Finally, and I've had people ask me this in the past, yes you can charge the car in the snow. Modern electric cars like the ActiveE are designed to charge in the rain or snow with without any safety concerns. You should obviously use common sense though. If you see a connector is soaking wet or the charging pins in the connector is filled with frozen ice do your best to clean it out and dry it off before you use it. This shouldn't be an issue if the connector head was properly returned to its holder before you used it, but I've seen the connectors laying on the ground in front of charging stations plenty of times. If the connector isn't returned to its proper holster it can be exposed to the elements and you should check it before you plug it into your car.    

So make sure you have good tires, use Eco Pro mode and preconditioning to help extend your range, keep a long extension cord handy just in case and drive slowly. Following these tips you should have no problem driving your ActiveE through the winter in all but the worst storms!

BTW, this is my 100th post on this blog! I'd like to thank everyone who has taken the time to read it and especially those who have commented. Your interest is what keeps me posting! Have a Happy New Year and let's all hope for an electric 2013!  


13 comments:

  1. Thank you for the very helpful Tips Tom, I forwarded this post to my Wife who has been driving our ActiveE on a regular basis.

    Happy New Year!
    Airton

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  2. Hi Airton! Happy holidays and I hope to meet up with you again soon. I'll be hosting another ActiveE meet up as soon as the weather warms up in the spring so stay tuned!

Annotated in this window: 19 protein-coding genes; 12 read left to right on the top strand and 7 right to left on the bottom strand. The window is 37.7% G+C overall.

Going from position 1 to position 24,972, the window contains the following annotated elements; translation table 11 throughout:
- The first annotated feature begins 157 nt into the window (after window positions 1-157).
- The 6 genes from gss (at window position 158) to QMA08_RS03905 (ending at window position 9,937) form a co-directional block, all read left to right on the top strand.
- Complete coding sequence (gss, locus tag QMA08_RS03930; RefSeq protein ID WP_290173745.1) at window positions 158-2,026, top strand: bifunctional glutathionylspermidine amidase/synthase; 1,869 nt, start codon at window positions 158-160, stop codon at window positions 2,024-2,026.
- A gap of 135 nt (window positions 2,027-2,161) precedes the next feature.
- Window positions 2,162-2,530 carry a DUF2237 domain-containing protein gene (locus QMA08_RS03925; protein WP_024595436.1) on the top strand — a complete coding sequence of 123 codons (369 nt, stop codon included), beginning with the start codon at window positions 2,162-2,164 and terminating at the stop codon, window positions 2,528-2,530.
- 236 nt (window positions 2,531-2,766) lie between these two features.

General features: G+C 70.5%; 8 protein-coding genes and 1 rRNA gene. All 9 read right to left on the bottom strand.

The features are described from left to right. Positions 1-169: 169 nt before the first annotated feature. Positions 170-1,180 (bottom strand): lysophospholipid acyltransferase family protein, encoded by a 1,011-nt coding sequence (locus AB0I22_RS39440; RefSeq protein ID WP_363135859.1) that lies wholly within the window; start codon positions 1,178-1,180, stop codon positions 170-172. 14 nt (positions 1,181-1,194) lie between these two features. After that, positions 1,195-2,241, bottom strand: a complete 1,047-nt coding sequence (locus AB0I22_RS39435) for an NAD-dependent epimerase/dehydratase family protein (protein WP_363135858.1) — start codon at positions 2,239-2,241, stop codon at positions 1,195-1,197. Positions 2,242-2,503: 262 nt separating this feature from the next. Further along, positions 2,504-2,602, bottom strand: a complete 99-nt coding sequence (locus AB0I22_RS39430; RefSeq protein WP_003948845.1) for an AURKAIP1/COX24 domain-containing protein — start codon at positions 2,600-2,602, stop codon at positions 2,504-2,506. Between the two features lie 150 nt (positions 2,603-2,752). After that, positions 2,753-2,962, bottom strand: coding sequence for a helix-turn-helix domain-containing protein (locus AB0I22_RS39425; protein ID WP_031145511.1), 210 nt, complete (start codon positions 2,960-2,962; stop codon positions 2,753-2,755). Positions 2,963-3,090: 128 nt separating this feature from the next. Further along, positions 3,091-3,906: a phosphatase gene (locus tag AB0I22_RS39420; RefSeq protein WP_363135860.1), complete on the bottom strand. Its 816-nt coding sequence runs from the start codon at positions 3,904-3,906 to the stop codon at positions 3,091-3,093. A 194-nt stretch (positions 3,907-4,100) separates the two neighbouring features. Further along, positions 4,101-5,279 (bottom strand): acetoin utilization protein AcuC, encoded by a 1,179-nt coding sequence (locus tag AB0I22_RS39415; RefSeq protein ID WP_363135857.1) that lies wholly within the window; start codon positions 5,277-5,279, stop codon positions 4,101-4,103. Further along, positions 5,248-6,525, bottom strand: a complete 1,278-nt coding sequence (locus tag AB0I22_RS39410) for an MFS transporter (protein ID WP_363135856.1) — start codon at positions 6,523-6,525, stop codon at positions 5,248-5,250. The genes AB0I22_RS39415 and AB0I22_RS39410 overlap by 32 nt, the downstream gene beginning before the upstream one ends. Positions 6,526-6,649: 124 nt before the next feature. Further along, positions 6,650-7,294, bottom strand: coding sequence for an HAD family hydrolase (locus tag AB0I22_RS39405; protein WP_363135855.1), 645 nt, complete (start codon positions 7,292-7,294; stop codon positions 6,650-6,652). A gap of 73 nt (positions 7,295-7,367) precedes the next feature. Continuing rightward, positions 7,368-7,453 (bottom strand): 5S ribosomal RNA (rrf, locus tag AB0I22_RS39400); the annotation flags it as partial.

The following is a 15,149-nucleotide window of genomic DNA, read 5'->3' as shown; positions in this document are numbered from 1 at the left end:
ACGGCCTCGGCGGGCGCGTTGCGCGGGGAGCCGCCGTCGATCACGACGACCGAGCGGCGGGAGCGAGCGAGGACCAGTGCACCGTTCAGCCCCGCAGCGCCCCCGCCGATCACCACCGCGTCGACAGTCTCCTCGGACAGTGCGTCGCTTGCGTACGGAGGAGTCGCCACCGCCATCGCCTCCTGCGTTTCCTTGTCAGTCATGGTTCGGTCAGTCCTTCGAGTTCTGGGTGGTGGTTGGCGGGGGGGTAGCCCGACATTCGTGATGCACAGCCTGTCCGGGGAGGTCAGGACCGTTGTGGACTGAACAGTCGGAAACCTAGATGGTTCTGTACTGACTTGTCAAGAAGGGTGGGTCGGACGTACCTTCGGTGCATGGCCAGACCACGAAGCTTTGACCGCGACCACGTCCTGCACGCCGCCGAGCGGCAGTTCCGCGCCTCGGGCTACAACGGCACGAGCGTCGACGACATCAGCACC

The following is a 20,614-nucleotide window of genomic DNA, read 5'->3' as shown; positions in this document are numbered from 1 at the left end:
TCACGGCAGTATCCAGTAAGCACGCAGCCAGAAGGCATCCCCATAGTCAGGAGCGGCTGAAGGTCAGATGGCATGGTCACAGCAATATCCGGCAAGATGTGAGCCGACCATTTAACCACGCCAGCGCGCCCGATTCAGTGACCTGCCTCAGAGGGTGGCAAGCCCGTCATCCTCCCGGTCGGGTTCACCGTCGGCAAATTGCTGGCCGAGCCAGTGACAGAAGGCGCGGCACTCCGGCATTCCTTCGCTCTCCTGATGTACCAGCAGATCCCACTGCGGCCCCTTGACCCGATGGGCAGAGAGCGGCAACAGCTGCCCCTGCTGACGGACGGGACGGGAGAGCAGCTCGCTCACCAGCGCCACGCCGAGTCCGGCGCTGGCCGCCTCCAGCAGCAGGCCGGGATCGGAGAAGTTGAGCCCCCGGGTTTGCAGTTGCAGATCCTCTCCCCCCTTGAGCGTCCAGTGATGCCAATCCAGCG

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  3. Keeping the car in a warm garage is also helpful. The batteries don't get frozen overnight in the elements. pre-conditioning can only do so much

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  4. Congratulations on your 100th post Tom. I have been reading since the MiniE days and have really learned a lot form your blogs. Thank you for your dedication

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  5. Hi Tom
    Excellent post. As to snow tires I've been trying the Nokian Hakka Rs and they've been very good. By the way they do come in run flats in a few sizes, one of which is the Active E's tire size. Like all runflats they add a bit of weight.
    Happy New Year

    Tom L

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  6. Thanks for the info Tom. When I first got the car last year I looked into the Hakka's and couldn't find the run flats. The ActiveE doesn't have a spare tire on board so as much as I really don't like run flats, I think it's better I have them. Thanks for commenting and Happy New Year to you also!

    Edwin: Thank you, much appreciated and Happy New Year to you also!

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  7. Cool pix of the shark fin. Congrats on the 100the post and please keep them coming. I check every day to see whats new :)

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  8. Hey Tom, you recently hit 100 thousand all electric miles, and now 100th blog! Way to go! What's the next milestone in your sights? Thanks for all your posts and input. It's very helpful and fun to read.
    Congratulations on 100!
    Ed B

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  9. Hi Ed! Actually this is my 100th blog post on this blog. I did about 200 posts on my MINI-E blog before transitioning into this one when I turned the MINI-E back in. It's been a fun ride, thanks for following and have a Happy New Year!

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  10. I should know that, I have read them all! Happy New Year Tom.
    Ed B

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  11. These electric cars are still worth it even if they aren’t able to perform well during the winter. It's because there is a lot more time to drive them on fair or even rainy weather compared to other cars which most likey stall and sputter during the winter.

    Cody Strub

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  12. I found this blog nice and it was good to read that we can profitability make use of recycled items by selling them, it’s worth appreciating.

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  13. Too bad the Active E forum is no longer available. I was hoping to get some information about the replacement tires for my ActiveE. I have heard if tires are warn out BMW will charge for replacing them. In which case I might as well shop around.